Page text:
By Oregon United States Senator Ron Wyden
Sen. Wyden, Reps. Matsui, McHenry Urge Bakers to Stop Unnecessarily Adding Sesame to Baked Goods
Washington, D.C. – U.S. Senator Ron Wyden, D-Ore., and U.S. Representatives Doris Matsui, D-Calif., and Patrick McHenry, R-N.C., today led a letter urging bakers to stop unnecessarily adding sesame to baked goods and protect consumers with sesame allergies.
“The dangerous practice of adding sesame to baked goods that have not previously contained the ingredient, often without notice, undermines the trust that people with food allergies place in the food industry,” the legislators wrote to the American Bakers Association.
“Instead of acting to protect consumers, manufacturers are adding trace amounts of sesame to their baking products since the passage of the FASTER Act. It appears that this is being done to avoid the costs associated with the processes and systems controls necessary to ensure safe baking practices,” the legislators continued.
Sesame allergies impact more than 1.5 million Americans, half of which are children, and reactions can be serious and life threatening. To improve the health and safety of Americans living with food allergies, Congress passed the FASTER Act which requires baking manufacturers to appropriately label products that contain sesame.
After the FASTER Act was signed into law, the American Bakers Association (ABA) publicly agreed that it should not be a problem for bakers to make production changes to handle sesame as an allergen in their bakeries. Today, families are struggling to find products without sesame as previously trusted restaurants and brands have engaged in the dangerous practice of adding sesame. These actions undercut the purpose and intent of the FASTER Act and put the lives of consumers at risk.
“It is imperative that the baking industry take immediate action to address this issue. The health and safety of consumers should always be a top priority. The baking industry has a responsibility to protect the public, especially those with food allergies, and the intentional new addition of a known allergen to products goes against this responsibility. It’s time to act to rectify the situation,” the legislators concluded their letter.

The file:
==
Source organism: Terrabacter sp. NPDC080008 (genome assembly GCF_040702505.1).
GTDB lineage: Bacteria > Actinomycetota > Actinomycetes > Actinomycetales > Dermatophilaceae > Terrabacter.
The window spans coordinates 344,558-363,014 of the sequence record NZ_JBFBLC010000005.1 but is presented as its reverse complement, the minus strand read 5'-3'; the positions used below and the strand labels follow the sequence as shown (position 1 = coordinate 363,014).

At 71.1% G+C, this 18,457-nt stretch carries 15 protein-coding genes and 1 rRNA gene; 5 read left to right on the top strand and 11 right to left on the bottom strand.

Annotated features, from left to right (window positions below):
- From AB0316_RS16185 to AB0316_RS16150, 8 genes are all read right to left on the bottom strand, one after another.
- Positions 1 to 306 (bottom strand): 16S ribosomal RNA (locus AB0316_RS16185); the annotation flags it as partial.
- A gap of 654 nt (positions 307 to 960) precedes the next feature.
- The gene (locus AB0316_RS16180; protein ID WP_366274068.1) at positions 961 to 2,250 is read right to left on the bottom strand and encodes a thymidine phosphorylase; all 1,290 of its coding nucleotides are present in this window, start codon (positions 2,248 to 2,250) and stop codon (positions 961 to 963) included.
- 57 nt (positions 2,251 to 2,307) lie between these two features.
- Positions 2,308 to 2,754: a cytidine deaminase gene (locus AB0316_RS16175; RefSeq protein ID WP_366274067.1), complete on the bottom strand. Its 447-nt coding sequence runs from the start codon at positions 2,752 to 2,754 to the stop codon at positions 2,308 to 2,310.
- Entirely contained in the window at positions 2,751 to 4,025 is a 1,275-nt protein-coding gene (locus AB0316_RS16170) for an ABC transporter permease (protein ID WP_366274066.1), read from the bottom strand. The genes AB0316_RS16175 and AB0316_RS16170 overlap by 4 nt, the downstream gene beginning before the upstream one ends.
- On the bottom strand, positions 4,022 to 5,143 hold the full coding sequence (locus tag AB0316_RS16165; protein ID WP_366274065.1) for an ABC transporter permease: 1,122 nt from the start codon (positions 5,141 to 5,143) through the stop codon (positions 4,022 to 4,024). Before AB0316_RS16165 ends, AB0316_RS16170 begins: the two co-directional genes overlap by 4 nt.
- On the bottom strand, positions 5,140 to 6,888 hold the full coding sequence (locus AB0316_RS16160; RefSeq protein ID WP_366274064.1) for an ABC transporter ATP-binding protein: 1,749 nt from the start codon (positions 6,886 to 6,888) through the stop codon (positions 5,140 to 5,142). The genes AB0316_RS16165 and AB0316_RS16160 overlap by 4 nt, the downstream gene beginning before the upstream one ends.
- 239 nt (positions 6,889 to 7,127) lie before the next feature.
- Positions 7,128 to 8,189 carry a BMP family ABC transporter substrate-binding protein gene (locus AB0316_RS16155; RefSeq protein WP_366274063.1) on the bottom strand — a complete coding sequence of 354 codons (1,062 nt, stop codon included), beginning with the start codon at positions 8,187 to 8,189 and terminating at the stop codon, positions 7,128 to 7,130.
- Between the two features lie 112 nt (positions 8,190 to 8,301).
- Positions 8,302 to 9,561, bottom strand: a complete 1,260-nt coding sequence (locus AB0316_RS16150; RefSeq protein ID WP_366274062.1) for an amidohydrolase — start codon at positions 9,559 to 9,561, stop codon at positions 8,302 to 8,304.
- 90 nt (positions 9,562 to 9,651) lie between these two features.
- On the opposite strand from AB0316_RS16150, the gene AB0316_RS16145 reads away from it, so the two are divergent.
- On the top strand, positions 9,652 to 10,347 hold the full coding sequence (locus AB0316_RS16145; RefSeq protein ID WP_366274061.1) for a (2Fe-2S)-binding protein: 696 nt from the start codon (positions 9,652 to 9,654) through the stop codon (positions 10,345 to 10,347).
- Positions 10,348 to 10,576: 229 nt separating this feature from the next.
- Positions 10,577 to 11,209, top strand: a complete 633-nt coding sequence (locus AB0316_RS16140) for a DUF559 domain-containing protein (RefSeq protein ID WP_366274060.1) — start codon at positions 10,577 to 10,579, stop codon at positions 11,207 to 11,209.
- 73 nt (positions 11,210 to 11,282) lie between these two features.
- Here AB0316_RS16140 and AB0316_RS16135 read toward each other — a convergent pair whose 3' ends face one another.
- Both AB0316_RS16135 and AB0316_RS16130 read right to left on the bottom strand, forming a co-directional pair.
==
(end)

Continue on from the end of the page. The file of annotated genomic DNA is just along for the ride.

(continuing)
U.S. Senators Richard Blumenthal, D-Conn., and Chris Murphy, D-Conn., and U.S. Representatives Debbie Dingell, D-Mich., Dean Phillips, D-Minn., and Ro Khanna, D-Calif., cosigned the letter.
The letter is supported by the Campaign Urging Research for Eosinophilic Diseases, Asthma and Allergy Foundation of America, Food Allergy Research and Education, The American Academy of Allergy, Asthma & Immunology, The Elijah-Alavi Foundation Inc., AllergyStrong, The Allergy Advocacy Association, The American Partnership for Eosinophilic Disorders, The FPIES Foundation, The American College of Allergy, Asthma and Immunology, International FPIES Association, Food Allergy & Anaphylaxis Connection Team, Center for Science in the Public Interest, Food Allergy Science Initiative, and the Allergy & Asthma Network.
“FARE applauds Chairman Wyden, the authors of the FASTER Act, and our congressional food allergy supporters for holding members of the American Bakers Association accountable for intentionally adding sesame to their products. Rather than doing the right thing in the spirit of the FASTER Act, their actions are instead potentially harming the more than 1.5 million Americans allergic to sesame,” said Sung Poblete, RN, PhD, and CEO of Food Allergy Research and Education (FARE).
“We trust these companies every day to keep our food safe, and bakeries are violating that trust by adding allergens as a shortcut to effective quality control. Companies have a legal and moral obligation to reduce risks, and this practice does just the opposite,” said Sarah Sorscher, Director of Regulatory Affairs, Center for Science in the Public Interest (CSPI).
“The Asthma and Allergy Foundation of America (AAFA) was pleased to support the FASTER Act in hopes of improving the safety of the food supply for people with sesame allergy. Sesame allergy is one of the top nine most common food allergies in the U.S. Consumers with sesame allergy are at risk for severe food allergic reactions that can be potentially life-threatening. That’s why the response of the baking industry to the FASTER Act is so disappointing. Instead of complying with the spirit of the law and making foods safer, many bakers are now adding sesame to foods – meaning those foods are not safe for people with sesame allergy. We applaud those bakers that have taken steps to comply with the law and thank Senator Wyden and his colleagues for calling on the American Bakers Association to encourage all its members to do the same,” said Kenneth Mendez, President and CEO of the Asthma and Allergy Foundation of America.
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